In April 1933, the Nazis organized a boycott of German Jewish businesses. This woman is reading a sign that explains th In April 1933, the Nazis organized a boycott of German Jewish businesses. This woman is reading a sign that explains the Nazi point of view. (Courtesy, United States Holocaust Memorial Museum, courtesy of National Archives and Records Administration, College Park, MD.)
Left: In April 1933, the Nazis organized a boycott of German Jewish businesses. This woman is reading a sign that expla Left: In April 1933, the Nazis organized a boycott of German Jewish businesses. This woman is reading a sign that explains the Nazi point of view. (Credit: United States Holocaust Memorial Museum, courtesy of National Archives and Records Administration, College Park) Right: Due to the Jim Crow Laws, two patrons were forced to use a separate entrance to shop at this downtown de
The success of the Greensboro sit-in emboldened young people at Texas Southern University to take their own action. On March 4, 1960, a group of 13 black students sat down at Weingarten’s lunch counter and demanded service. The successful sit-in was the catalyst for more protests throughout Houston. By the end of the year, Houston businesses were largely desegregated. (Courtesy, Houston Metropolitan Research Center)
This Nazi propaganda poster warns of interracial relationships, justifying and explaining the Nuremberg laws. The text reads, “Race Pollution. Since 1923, Julius Streicher has enlightened the public about race pollution. In 1933, the Fuehrer declared race pollution a crime, punishable by imprisonment. Nevertheless, thousands of race crimes continue to be committed in Germany by Jews. What is Race Pollution? Why did the Fuehrer proclaim the Nuremberg Laws? Why do Jews, systematically and in mass
Contrary to common belief, Nazi Germanys legal assault on the Jews between 1933 and 1945 was not unique in its racial character nor its segregationist aims. There are remarkable similarities between Americas own Jim Crow laws and those in Nazi Germany. As with many Nazi attacks against the Jews, the Nazis took ideas and practices that were common in their own and other cultures and radicalized them to suit their needs. This exhibit will examine the Jim Crow laws with examples from Houstons segregationist past and the Nuremberg laws.
The exhibit opens Aug. 5, 2011 and runs through July 22, 2012 in Holocaust Museum Houstons Central Gallery in the Morgan Family Center, 5401 Caroline St., in Houstons Museum District.
Custom and law are closely linked systems that affect how people act toward each other. In both the post-Civil War United States and in Nazi Germany, the freedoms and rights of some groups of people were limited. Each country developed a system of racially based laws influenced by past customs and beliefs. These systems would dramatically shape history.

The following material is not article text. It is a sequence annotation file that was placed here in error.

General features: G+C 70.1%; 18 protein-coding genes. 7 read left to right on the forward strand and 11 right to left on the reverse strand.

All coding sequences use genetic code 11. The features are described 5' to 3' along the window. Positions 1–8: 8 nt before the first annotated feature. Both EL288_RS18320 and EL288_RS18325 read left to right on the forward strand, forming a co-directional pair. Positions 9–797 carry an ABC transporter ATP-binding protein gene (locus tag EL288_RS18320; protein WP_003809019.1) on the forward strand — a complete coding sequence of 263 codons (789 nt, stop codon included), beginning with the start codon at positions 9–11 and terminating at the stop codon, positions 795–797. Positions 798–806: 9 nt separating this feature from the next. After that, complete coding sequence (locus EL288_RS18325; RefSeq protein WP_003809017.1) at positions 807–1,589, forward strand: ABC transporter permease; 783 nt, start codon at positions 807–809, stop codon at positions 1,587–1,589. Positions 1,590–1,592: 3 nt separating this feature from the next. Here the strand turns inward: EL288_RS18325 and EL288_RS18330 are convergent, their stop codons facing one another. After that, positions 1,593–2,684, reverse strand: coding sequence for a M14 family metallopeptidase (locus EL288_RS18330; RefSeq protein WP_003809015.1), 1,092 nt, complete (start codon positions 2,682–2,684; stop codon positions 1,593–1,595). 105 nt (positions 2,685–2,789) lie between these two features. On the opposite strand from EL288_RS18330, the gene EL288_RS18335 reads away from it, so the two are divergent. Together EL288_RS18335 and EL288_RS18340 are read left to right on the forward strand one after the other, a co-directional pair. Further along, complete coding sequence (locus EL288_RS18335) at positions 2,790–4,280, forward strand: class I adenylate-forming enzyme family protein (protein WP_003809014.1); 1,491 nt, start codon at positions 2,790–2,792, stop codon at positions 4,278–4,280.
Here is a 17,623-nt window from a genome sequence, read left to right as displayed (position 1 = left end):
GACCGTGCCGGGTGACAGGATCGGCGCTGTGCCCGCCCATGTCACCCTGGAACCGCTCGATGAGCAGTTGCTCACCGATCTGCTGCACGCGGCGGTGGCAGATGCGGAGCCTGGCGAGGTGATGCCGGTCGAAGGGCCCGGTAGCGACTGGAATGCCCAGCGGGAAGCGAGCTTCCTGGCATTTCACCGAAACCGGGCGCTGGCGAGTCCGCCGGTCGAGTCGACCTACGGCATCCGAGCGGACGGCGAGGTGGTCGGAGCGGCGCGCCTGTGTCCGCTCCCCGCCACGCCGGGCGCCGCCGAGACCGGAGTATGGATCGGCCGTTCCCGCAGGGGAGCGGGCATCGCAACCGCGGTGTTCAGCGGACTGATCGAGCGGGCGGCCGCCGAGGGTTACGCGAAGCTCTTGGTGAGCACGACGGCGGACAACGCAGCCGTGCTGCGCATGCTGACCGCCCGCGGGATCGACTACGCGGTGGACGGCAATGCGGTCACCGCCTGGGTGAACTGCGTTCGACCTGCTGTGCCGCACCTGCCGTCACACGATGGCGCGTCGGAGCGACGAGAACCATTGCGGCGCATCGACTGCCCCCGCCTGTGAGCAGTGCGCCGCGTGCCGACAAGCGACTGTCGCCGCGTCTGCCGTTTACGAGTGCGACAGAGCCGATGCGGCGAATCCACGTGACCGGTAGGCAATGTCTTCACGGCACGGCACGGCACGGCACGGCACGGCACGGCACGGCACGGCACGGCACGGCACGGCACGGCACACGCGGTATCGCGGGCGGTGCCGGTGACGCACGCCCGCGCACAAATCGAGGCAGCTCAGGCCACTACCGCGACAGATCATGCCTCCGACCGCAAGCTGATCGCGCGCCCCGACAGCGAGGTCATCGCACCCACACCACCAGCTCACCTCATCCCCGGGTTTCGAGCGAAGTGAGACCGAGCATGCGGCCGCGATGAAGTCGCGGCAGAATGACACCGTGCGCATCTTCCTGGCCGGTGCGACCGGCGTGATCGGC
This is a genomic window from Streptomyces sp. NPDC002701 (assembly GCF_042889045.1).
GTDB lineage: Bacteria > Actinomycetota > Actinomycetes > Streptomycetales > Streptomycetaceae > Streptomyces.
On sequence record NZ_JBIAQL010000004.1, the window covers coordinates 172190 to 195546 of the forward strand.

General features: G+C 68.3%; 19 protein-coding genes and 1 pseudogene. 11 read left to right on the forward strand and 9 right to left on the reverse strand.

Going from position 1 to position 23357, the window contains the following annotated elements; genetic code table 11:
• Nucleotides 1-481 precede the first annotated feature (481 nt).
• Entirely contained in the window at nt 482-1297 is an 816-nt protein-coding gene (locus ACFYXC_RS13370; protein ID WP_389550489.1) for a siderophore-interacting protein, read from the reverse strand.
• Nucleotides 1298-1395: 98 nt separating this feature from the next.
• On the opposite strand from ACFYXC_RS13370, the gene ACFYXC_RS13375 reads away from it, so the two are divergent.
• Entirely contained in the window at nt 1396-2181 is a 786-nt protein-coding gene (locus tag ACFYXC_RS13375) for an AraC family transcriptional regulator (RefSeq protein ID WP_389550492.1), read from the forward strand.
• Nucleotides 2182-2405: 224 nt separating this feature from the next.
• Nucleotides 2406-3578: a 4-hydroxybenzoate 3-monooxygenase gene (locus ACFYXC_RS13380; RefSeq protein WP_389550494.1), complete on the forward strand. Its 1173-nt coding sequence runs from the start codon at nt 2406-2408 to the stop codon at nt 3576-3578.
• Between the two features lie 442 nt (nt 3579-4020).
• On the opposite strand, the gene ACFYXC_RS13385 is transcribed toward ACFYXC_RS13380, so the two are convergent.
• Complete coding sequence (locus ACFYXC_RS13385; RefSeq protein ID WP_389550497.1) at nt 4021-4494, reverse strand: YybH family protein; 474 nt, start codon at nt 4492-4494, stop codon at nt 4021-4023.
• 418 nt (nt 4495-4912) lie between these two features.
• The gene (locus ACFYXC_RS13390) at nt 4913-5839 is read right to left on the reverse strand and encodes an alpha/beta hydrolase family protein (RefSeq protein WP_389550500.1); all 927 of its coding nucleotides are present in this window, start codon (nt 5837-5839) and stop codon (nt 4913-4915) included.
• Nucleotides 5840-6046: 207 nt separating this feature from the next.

Under each system, groups were targeted. They lost important political, economic and social rights. African Americans were the primary target under the U.S. system of Jim Crow laws, named after a song-and-dance caricature of African Americans performed by a white actor. In contrast, Jewish people were the primary target under the Nuremberg Laws of Nazi Germany.
These laws, based on racial privilege, led to violence in both countries. Jim Crow laws varied widely across regions in the United States. Therefore, violent actions tended to be localized. The Nuremberg Laws were national in scope, laying the groundwork for the murder of more than two-thirds of the Jewish population of Europe.
Using images and first-person accounts, this exhibition permits visitors to consider the Jim Crow and Nuremberg laws and to examine their effects on daily life. Incorporating Houstons history with Jim Crow and the civil rights movement, the exhibition invites visitors to think about the impact of the laws of Jim Crow and Nuremberg both at the time of their implementation and today. Ultimately, the exhibit challenges guests to consider what each individual must do to lessen the impact of racist ideologies.
The exhibit explores the history of racism and eugenics, past separate-but-equal doctrines and how racially based laws were used to define individuals and to restrict marriage rights, school privileges and other opportunities.
The public is invited to a free preview reception from 6 to 8 p.m. Thursday, Aug. 4, 2011. Admission is free, but advance registration is required for this reception. Visit http://www.hmh.org/RegisterEvent.aspx to RSVP online. For more information, call 713-942-8000 or e-mail firstname.lastname@example.org.